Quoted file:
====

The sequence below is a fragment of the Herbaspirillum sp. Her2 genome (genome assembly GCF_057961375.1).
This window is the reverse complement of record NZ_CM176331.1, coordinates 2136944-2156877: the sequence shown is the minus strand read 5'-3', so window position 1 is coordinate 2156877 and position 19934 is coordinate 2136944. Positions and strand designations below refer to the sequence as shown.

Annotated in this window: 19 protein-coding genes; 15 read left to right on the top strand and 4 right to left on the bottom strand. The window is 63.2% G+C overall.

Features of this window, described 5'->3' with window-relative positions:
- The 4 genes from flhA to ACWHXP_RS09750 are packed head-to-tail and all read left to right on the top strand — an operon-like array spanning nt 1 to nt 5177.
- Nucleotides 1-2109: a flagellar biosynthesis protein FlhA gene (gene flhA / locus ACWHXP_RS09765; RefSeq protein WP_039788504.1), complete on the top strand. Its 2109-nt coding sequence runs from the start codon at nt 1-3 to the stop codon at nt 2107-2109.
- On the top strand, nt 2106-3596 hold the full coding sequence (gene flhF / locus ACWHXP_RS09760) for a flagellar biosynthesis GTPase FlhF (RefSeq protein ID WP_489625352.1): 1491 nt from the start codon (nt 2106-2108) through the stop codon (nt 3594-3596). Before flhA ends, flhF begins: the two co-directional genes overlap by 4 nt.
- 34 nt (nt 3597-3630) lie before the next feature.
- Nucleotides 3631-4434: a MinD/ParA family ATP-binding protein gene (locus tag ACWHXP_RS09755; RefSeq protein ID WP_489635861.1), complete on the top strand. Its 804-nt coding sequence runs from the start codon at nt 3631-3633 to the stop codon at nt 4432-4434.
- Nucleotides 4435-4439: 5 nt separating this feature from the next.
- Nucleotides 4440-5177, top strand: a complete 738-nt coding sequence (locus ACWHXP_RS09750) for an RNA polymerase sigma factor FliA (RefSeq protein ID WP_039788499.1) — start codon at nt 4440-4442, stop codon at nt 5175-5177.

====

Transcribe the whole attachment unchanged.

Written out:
The sequence below is a fragment of the Herbaspirillum sp. Her2 genome (genome assembly GCF_057961375.1).
This window is the reverse complement of record NZ_CM176331.1, coordinates 2136944-2156877: the sequence shown is the minus strand read 5'-3', so window position 1 is coordinate 2156877 and position 19934 is coordinate 2136944. Positions and strand designations below refer to the sequence as shown.

Annotated in this window: 19 protein-coding genes; 15 read left to right on the top strand and 4 right to left on the bottom strand. The window is 63.2% G+C overall.

Features of this window, described 5'->3' with window-relative positions:
- The 4 genes from flhA to ACWHXP_RS09750 are packed head-to-tail and all read left to right on the top strand — an operon-like array spanning nt 1 to nt 5177.
- Nucleotides 1-2109: a flagellar biosynthesis protein FlhA gene (gene flhA / locus ACWHXP_RS09765; RefSeq protein WP_039788504.1), complete on the top strand. Its 2109-nt coding sequence runs from the start codon at nt 1-3 to the stop codon at nt 2107-2109.
- On the top strand, nt 2106-3596 hold the full coding sequence (gene flhF / locus ACWHXP_RS09760) for a flagellar biosynthesis GTPase FlhF (RefSeq protein ID WP_489625352.1): 1491 nt from the start codon (nt 2106-2108) through the stop codon (nt 3594-3596). Before flhA ends, flhF begins: the two co-directional genes overlap by 4 nt.
- 34 nt (nt 3597-3630) lie before the next feature.
- Nucleotides 3631-4434: a MinD/ParA family ATP-binding protein gene (locus tag ACWHXP_RS09755; RefSeq protein ID WP_489635861.1), complete on the top strand. Its 804-nt coding sequence runs from the start codon at nt 3631-3633 to the stop codon at nt 4432-4434.
- Nucleotides 4435-4439: 5 nt separating this feature from the next.
- Nucleotides 4440-5177, top strand: a complete 738-nt coding sequence (locus ACWHXP_RS09750) for an RNA polymerase sigma factor FliA (RefSeq protein ID WP_039788499.1) — start codon at nt 4440-4442, stop codon at nt 5175-5177.